For a local view, stay in The Slaak, a former press room turned contemporary hotel in leafy Kralingen.

City Walks For Oenophiles: Ljubljana

There are few capitals as charming as Slovenia’s flowery Ljubljana. The city is endearing and walkable, with colourful architecture and cobbled streets, and the idyllic Ljubljanica River is lined with willow trees and crossed by stone bridges like Plečnik’s iconic Triple Bridge in Prešeren Square with its pink Franciscan Church. From here, a short walk leads to Saint Nicholas Cathedral and its remarkable bronze sculpted doors commemorating Pope John Paul II's visit. Take a break in a wine bar on the Ljubljanica to experience the riverside atmosphere that can be surprisingly raucous on a warm evening. Summers bring the now-annual Ljubljana Wine Route event to the city, ladening the air with the sizzle of local food stalls and robust bouquets swirled around glasses fresh from the wineries of Slovenia's three wine regions.

It’s almost impossible to recommend travelling to Ljubljana without mentioning the delightful Lake Bled, a beautiful cerulean dot of a lake in the Julian Alps. Hike to the castle for the views, enchanting year-round, before taking a traditional Pletna Boat to the Island at the edge of the lake. There’s little but views and the sound of ringing bells, but it’s stunning and an ideal spot to relax after a long walk.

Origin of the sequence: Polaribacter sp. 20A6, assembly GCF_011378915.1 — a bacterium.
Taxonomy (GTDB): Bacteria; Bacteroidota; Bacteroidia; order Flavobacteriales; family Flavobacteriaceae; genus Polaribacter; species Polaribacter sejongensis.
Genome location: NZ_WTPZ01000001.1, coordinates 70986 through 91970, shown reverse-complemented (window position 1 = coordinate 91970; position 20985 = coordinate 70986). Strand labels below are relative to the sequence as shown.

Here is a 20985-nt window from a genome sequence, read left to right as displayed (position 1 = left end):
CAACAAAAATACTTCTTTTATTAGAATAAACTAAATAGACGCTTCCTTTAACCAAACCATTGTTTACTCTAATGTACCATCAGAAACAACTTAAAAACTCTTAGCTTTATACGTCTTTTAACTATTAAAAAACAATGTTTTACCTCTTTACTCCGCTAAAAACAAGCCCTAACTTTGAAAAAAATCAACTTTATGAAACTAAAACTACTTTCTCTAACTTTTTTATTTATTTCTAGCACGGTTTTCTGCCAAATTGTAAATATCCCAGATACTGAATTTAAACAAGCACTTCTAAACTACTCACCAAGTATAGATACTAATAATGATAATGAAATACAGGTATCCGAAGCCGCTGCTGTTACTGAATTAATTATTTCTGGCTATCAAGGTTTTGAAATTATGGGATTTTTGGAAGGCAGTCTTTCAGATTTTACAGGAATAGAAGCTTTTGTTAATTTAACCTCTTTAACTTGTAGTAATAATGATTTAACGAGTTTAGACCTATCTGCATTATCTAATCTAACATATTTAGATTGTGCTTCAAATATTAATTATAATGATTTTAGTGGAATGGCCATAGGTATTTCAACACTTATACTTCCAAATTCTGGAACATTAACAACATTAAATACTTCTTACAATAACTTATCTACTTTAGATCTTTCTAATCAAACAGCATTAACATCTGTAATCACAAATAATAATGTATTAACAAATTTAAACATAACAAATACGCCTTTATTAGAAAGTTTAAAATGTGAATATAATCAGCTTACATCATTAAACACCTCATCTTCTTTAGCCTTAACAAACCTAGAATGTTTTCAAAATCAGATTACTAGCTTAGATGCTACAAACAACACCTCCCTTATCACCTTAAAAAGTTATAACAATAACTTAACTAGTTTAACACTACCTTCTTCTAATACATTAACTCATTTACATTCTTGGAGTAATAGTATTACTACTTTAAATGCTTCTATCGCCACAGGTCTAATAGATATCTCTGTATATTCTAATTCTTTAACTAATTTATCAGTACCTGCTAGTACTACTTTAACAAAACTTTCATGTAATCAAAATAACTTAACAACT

Classical Architecture via the Adriatic in Pula

While it’s true Croatia is getting busier every season, Pula, for all its beauty, doesn’t enjoy nearly the renown of Split or Dubrovnik. Perhaps this is because the little town is a bit conventional by Croatian standards, with colourful houses and a dramatic coastline, all extremely stunning but repeated throughout the country. But dig in, and Pula’s historic punctuations quickly set it apart. There’s a 20,000-seat Roman amphitheatre hosting live music — one of the best-preserved Roman Amphitheatres anywhere in the world, old city walls and gates, two temples, and an arch. All of this history is tied together by a story that weaves through the ancient Histri peoples, the Romans and Jason and the Argonauts of Greek Mythology. Its sublime setting on the Istrian coastline makes it an excellent option for a sailing trip, and a fantastic starting point for sailing the Kvarner Gulf’s stunning archipelagos.